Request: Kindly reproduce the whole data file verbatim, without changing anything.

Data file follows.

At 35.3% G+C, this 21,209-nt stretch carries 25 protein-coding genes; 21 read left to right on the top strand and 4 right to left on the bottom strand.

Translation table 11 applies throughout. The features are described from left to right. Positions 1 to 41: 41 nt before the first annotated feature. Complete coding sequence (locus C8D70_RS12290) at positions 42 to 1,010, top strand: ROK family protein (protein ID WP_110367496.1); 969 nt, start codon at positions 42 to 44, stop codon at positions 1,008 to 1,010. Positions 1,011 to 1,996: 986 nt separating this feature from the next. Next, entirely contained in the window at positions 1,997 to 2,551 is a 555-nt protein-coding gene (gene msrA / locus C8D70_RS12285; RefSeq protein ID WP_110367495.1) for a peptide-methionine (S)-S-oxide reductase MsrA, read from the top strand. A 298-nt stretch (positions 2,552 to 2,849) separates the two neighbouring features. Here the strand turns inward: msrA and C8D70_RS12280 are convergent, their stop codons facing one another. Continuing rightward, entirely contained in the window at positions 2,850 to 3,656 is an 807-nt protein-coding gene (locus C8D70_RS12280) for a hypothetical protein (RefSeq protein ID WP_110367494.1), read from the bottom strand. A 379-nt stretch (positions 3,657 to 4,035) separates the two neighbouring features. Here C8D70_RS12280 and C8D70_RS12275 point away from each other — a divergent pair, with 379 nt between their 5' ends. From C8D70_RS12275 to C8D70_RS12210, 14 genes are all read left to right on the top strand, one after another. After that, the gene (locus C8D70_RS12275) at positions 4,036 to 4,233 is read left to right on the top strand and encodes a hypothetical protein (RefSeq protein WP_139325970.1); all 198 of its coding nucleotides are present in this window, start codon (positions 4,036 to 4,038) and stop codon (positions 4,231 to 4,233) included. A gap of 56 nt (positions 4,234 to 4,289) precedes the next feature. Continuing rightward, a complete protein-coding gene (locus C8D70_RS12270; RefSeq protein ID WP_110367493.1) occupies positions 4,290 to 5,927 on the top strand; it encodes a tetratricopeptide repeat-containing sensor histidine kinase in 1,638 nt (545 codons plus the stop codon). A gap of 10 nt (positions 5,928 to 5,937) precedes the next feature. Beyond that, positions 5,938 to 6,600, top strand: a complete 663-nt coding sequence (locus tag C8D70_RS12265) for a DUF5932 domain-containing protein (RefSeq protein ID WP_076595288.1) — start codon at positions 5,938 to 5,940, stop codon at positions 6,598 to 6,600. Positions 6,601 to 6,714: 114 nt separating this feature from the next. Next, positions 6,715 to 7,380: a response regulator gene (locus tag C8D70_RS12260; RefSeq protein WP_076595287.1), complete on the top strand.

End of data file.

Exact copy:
At 35.3% G+C, this 21,209-nt stretch carries 25 protein-coding genes; 21 read left to right on the top strand and 4 right to left on the bottom strand.

Translation table 11 applies throughout. The features are described from left to right. Positions 1 to 41: 41 nt before the first annotated feature. Complete coding sequence (locus C8D70_RS12290) at positions 42 to 1,010, top strand: ROK family protein (protein ID WP_110367496.1); 969 nt, start codon at positions 42 to 44, stop codon at positions 1,008 to 1,010. Positions 1,011 to 1,996: 986 nt separating this feature from the next. Next, entirely contained in the window at positions 1,997 to 2,551 is a 555-nt protein-coding gene (gene msrA / locus C8D70_RS12285; RefSeq protein ID WP_110367495.1) for a peptide-methionine (S)-S-oxide reductase MsrA, read from the top strand. A 298-nt stretch (positions 2,552 to 2,849) separates the two neighbouring features. Here the strand turns inward: msrA and C8D70_RS12280 are convergent, their stop codons facing one another. Continuing rightward, entirely contained in the window at positions 2,850 to 3,656 is an 807-nt protein-coding gene (locus C8D70_RS12280) for a hypothetical protein (RefSeq protein ID WP_110367494.1), read from the bottom strand. A 379-nt stretch (positions 3,657 to 4,035) separates the two neighbouring features. Here C8D70_RS12280 and C8D70_RS12275 point away from each other — a divergent pair, with 379 nt between their 5' ends. From C8D70_RS12275 to C8D70_RS12210, 14 genes are all read left to right on the top strand, one after another. After that, the gene (locus C8D70_RS12275) at positions 4,036 to 4,233 is read left to right on the top strand and encodes a hypothetical protein (RefSeq protein WP_139325970.1); all 198 of its coding nucleotides are present in this window, start codon (positions 4,036 to 4,038) and stop codon (positions 4,231 to 4,233) included. A gap of 56 nt (positions 4,234 to 4,289) precedes the next feature. Continuing rightward, a complete protein-coding gene (locus C8D70_RS12270; RefSeq protein ID WP_110367493.1) occupies positions 4,290 to 5,927 on the top strand; it encodes a tetratricopeptide repeat-containing sensor histidine kinase in 1,638 nt (545 codons plus the stop codon). A gap of 10 nt (positions 5,928 to 5,937) precedes the next feature. Beyond that, positions 5,938 to 6,600, top strand: a complete 663-nt coding sequence (locus tag C8D70_RS12265) for a DUF5932 domain-containing protein (RefSeq protein ID WP_076595288.1) — start codon at positions 5,938 to 5,940, stop codon at positions 6,598 to 6,600. Positions 6,601 to 6,714: 114 nt separating this feature from the next. Next, positions 6,715 to 7,380: a response regulator gene (locus tag C8D70_RS12260; RefSeq protein WP_076595287.1), complete on the top strand.